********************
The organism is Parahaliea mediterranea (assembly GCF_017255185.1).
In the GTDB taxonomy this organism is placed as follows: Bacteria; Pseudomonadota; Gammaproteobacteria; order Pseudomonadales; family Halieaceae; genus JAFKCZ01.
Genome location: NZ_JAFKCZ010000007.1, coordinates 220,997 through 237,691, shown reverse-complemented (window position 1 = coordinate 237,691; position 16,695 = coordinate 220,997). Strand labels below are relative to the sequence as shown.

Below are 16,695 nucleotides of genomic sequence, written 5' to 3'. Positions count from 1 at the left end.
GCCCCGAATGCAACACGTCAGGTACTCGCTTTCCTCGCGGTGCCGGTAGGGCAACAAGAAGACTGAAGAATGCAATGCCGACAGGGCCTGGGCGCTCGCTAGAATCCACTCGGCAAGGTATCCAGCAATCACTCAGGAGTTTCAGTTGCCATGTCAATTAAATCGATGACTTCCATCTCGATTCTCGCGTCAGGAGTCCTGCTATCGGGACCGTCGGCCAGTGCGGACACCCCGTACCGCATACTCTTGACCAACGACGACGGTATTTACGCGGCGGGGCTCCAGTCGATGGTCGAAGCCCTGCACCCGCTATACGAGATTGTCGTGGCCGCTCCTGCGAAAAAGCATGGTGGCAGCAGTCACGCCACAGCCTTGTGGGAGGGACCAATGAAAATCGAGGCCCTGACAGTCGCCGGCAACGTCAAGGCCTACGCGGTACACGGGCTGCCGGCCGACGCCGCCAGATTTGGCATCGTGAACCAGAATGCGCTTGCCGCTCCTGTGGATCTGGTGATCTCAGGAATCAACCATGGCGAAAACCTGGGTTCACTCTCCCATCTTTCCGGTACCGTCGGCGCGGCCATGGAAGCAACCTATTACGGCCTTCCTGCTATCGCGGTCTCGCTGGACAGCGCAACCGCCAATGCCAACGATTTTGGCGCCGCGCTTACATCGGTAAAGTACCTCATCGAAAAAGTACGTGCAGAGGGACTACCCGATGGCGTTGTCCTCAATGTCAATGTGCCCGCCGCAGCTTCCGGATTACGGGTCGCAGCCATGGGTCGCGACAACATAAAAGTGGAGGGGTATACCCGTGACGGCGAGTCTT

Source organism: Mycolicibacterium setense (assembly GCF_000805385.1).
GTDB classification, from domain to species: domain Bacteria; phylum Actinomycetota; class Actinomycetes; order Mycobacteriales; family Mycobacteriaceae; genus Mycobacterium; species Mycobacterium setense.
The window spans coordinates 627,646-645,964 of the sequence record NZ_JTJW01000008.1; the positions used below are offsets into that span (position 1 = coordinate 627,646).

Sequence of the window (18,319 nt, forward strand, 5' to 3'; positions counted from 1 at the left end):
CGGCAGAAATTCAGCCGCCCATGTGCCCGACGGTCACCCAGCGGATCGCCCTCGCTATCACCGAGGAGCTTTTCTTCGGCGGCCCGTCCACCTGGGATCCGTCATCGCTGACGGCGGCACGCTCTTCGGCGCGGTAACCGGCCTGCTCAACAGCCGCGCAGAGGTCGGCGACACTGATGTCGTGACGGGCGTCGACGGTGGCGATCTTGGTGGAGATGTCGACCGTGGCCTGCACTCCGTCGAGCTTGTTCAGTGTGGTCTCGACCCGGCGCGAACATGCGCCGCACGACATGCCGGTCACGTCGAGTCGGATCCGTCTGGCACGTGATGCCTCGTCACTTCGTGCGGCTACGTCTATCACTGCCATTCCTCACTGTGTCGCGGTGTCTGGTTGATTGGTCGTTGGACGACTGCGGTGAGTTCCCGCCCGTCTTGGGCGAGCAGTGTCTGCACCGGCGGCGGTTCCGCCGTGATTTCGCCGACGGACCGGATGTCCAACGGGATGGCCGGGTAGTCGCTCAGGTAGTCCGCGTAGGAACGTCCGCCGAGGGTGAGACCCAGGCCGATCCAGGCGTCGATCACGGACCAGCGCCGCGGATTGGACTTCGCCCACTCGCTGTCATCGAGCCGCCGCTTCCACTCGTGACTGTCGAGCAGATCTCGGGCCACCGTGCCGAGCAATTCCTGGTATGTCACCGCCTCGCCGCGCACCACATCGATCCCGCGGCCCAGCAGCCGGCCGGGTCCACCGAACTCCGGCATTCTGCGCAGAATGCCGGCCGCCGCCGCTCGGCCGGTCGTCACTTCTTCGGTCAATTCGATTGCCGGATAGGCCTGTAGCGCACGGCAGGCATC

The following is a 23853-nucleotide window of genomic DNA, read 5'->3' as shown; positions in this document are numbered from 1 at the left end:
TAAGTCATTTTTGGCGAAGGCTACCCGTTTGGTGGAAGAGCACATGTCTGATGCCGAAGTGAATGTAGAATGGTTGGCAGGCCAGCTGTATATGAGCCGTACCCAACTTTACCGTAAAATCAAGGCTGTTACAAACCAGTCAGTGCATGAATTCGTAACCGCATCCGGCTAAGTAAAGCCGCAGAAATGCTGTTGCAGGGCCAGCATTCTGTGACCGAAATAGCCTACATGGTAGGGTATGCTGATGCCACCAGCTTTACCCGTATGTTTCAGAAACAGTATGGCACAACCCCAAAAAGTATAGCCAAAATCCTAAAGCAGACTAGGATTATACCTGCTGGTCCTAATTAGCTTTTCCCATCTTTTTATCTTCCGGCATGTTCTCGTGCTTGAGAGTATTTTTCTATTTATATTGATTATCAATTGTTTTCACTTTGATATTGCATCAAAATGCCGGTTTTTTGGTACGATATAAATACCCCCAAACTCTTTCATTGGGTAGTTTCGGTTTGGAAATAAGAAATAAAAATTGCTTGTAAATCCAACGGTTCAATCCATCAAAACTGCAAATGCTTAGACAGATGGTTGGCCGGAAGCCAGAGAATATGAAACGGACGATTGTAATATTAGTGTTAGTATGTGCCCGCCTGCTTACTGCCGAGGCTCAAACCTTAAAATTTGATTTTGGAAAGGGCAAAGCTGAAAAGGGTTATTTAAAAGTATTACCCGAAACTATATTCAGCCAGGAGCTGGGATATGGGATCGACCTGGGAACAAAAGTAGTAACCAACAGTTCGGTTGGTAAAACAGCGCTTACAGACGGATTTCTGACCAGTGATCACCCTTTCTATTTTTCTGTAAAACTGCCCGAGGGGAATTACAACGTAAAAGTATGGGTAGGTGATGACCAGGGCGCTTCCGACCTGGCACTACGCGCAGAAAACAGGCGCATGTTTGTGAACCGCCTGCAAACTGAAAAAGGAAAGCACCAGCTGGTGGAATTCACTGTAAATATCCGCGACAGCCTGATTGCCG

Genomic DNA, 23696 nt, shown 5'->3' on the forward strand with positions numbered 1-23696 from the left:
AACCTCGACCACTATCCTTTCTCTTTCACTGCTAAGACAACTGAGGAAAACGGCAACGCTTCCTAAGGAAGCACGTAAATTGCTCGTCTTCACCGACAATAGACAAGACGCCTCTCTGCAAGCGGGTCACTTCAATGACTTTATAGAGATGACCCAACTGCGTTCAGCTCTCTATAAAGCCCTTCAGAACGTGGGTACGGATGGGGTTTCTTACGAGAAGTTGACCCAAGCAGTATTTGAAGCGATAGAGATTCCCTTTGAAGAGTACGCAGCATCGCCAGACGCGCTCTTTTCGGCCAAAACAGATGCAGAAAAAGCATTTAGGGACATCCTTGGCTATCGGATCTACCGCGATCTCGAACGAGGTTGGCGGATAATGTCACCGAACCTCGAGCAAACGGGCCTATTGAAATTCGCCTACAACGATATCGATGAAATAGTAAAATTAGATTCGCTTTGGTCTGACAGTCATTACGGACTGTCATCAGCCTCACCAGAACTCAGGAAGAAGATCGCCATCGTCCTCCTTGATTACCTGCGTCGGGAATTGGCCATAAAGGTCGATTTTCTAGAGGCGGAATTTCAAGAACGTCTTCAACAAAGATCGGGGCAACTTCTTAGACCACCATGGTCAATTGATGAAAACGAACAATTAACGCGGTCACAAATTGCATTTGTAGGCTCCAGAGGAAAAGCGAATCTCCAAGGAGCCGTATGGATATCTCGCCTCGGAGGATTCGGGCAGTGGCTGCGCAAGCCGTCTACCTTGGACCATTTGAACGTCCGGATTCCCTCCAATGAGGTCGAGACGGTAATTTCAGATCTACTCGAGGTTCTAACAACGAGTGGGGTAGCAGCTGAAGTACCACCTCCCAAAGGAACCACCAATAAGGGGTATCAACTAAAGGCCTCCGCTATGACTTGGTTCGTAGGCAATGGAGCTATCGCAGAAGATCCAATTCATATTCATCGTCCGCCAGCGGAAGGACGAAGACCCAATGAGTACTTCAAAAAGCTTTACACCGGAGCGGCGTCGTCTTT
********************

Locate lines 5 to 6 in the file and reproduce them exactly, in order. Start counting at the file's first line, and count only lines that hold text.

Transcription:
GCCCCGAATGCAACACGTCAGGTACTCGCTTTCCTCGCGGTGCCGGTAGGGCAACAAGAAGACTGAAGAATGCAATGCCGACAGGGCCTGGGCGCTCGCTAGAATCCACTCGGCAAGGTATCCAGCAATCACTCAGGAGTTTCAGTTGCCATGTCAATTAAATCGATGACTTCCATCTCGATTCTCGCGTCAGGAGTCCTGCTATCGGGACCGTCGGCCAGTGCGGACACCCCGTACCGCATACTCTTGACCAACGACGACGGTATTTACGCGGCGGGGCTCCAGTCGATGGTCGAAGCCCTGCACCCGCTATACGAGATTGTCGTGGCCGCTCCTGCGAAAAAGCATGGTGGCAGCAGTCACGCCACAGCCTTGTGGGAGGGACCAATGAAAATCGAGGCCCTGACAGTCGCCGGCAACGTCAAGGCCTACGCGGTACACGGGCTGCCGGCCGACGCCGCCAGATTTGGCATCGTGAACCAGAATGCGCTTGCCGCTCCTGTGGATCTGGTGATCTCAGGAATCAACCATGGCGAAAACCTGGGTTCACTCTCCCATCTTTCCGGTACCGTCGGCGCGGCCATGGAAGCAACCTATTACGGCCTTCCTGCTATCGCGGTCTCGCTGGACAGCGCAACCGCCAATGCCAACGATTTTGGCGCCGCGCTTACATCGGTAAAGTACCTCATCGAAAAAGTACGTGCAGAGGGACTACCCGATGGCGTTGTCCTCAATGTCAATGTGCCCGCCGCAGCTTCCGGATTACGGGTCGCAGCCATGGGTCGCGACAACATAAAAGTGGAGGGGTATACCCGTGACGGCGAGTCTT

Source organism: Mycolicibacterium setense (assembly GCF_000805385.1).